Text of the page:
Firefighters have described in terrifying detail the scenes they faced on the night of the Grenfell Tower blaze, with one telling the inquiry into the disaster it resembled “armageddon”.
Burning debris and whole window frames fell from the 24-storey tower, which caught fire on June 14, 2017 and led to the deaths of 72 people.
Firefighters described the extreme conditions they were faced with in their bid to rescue residents from the tower, telling a public inquiry into the disaster that crews struggled to even get near the Lancaster West Estate high-rise because of poor road access.
The smoke-filled stairway also showed poor ventilation, leading to bad visibility, firefighters said on Monday.
Steve O’Donoghue said he had never witnessed a fire like Grenfell in his 20 years of being a firefighter and shared his fears that colleagues would lose their lives that night.
In a witness statement submitted to the inquiry, O’Donoghue said: “I could see that the fire seemed to be on the outside of the building and I couldn’t understand how this was happening and have never seen anything like this before.
“There were tennis ball size pieces of debris, which were on fire, falling from the building almost like meteorites and there was a crackling noise coming from the fire itself.
“The fire at this stage was only on one side of the building. I remember thinking to myself ‘fuck me’ and ‘oh my god’ and that firefighters were probably going to lose their lives here.”
O’Donoghue said that as he was walking up the tower between the fourth and sixth floors he saw firefighters carrying people who were unconscious.
At about the sixth floor O’Donoghue passed two firefighters carrying babies and holding their own breathing masks over the children’s faces.
“I remember thinking ‘good luck mate’ and ‘hurry up’. I know what the heat and particulates you’ll end up breathing in can do to you,” O’Donoghue wrote in his statement.
After rescuing a girl from the 11th floor and taking her to safety, O’Donoghue described the scene he encountered as firefighters tried to exit the building.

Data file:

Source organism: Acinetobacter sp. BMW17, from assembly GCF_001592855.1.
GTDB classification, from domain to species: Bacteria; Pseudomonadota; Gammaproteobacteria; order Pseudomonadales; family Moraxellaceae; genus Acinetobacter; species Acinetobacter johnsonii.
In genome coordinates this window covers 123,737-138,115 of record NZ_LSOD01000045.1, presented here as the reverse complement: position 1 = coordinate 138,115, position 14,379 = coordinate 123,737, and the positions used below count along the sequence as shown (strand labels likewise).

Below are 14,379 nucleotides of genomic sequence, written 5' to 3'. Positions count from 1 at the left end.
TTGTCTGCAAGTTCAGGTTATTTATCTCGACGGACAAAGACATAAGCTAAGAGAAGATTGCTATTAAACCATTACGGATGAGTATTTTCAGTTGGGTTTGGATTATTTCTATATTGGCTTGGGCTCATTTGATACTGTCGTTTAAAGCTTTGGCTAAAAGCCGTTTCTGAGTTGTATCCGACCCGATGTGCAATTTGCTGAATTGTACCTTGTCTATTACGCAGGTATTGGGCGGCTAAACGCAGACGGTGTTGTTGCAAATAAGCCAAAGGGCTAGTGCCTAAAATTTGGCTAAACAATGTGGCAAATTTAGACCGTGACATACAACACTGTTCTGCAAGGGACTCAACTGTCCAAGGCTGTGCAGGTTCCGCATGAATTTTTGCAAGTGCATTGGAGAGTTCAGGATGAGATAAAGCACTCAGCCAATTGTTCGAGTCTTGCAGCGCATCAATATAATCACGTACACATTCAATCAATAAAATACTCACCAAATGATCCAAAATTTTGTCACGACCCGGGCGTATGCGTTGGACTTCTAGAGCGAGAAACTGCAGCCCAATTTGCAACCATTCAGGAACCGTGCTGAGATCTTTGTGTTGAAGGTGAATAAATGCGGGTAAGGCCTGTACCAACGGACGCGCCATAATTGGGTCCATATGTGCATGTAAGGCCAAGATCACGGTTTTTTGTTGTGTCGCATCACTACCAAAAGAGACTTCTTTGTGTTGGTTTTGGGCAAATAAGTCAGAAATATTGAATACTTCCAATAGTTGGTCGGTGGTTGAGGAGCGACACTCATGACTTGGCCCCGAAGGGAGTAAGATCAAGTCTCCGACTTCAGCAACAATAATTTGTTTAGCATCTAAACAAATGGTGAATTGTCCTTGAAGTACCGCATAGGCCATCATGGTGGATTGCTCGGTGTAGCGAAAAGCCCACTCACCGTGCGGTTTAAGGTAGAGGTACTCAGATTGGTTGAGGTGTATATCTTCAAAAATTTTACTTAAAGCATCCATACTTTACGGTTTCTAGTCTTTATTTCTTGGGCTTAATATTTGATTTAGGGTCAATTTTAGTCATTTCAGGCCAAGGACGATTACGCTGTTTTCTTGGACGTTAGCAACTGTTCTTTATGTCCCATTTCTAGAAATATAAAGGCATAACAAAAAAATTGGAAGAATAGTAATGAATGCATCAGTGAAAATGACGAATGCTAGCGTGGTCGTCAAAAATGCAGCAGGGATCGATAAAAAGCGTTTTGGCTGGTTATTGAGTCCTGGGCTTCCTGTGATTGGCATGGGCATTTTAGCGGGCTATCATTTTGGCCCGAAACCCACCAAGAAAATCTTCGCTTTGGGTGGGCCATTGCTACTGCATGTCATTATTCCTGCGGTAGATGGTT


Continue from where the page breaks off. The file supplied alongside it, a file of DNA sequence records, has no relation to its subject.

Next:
He said: “As we came down to the lobby and looked through the windows I saw debris crashing down outside of the tower which were on fire.
“Whole window frames were also coming down and these were also on fire.
“There was a field of burning debris around the building and outside of this were firefighters in BA [breathing apparatus] looking up. I can only describe the scene as armageddon.
“Firefighters were timing their run from the tower to safety by waiting for a gap in the falling debris. Someone was shouting ‘go now’.”
Firefighters also described the challenges they faced getting near the tower while still in fire engines.
O’Donoghue said in his witness statement that, due to heavy traffic in the area, the crew he was with had to park about 200-250 metres from the tower.
Martin Gillam echoed these sentiments in his written statement to the inquiry, which was released on Monday.
He said firefighters had to move cars by “bouncing” bonnets in order to shuffle them out of the way of fire engines trying to pass.
Gillam told the public inquiry how his team had rescued a woman trapped on the 20th floor of the tower.
He and his colleagues were instructed to go up to the roof to help fight the fire from above, but soon realised they would not have enough oxygen to complete the task.
They found the woman lying “coughing and spluttering” in the stairwell between the 20th and 21st floors.
Gillam, who joined the London Fire Brigade in 2011, said he asked the woman if there was anyone left on her floor, to which she replied: “No.”
He said he has since realised there were other people on levels higher than the 20th floor who died.
Describing the experience as he descended the burning tower, Gillam said: “My whole head, my neck and ears was just burning. I remember saying to whoever was behind me ‘are you burning?’ and he said ‘yeah I’m burning’ so I said ‘we need to get out of here’.
“There wasn’t much visibility at all. We are probably on like (floor) 11 now. We are basically just going down through a chimney.
“I keep myself fit all the time, but I had nothing – I was completely gone.”
Gillam said he managed to carry the woman 150 metres out of the tower to the paramedics, who told firefighters they were not allowed to go inside the high-rise.
Describing the scene after he helped the woman to the ambulance, Gillam said: “Stuff was coming down nonstop. It was like a film, it was like a bomb had gone off.
“Bits of metal, bits of wood, stuff was on fire, sheets of stuff dropping constantly out of the front of that building. You could just hear constant crashes and bangs of stuff hitting the floor.”
The inquiry continues.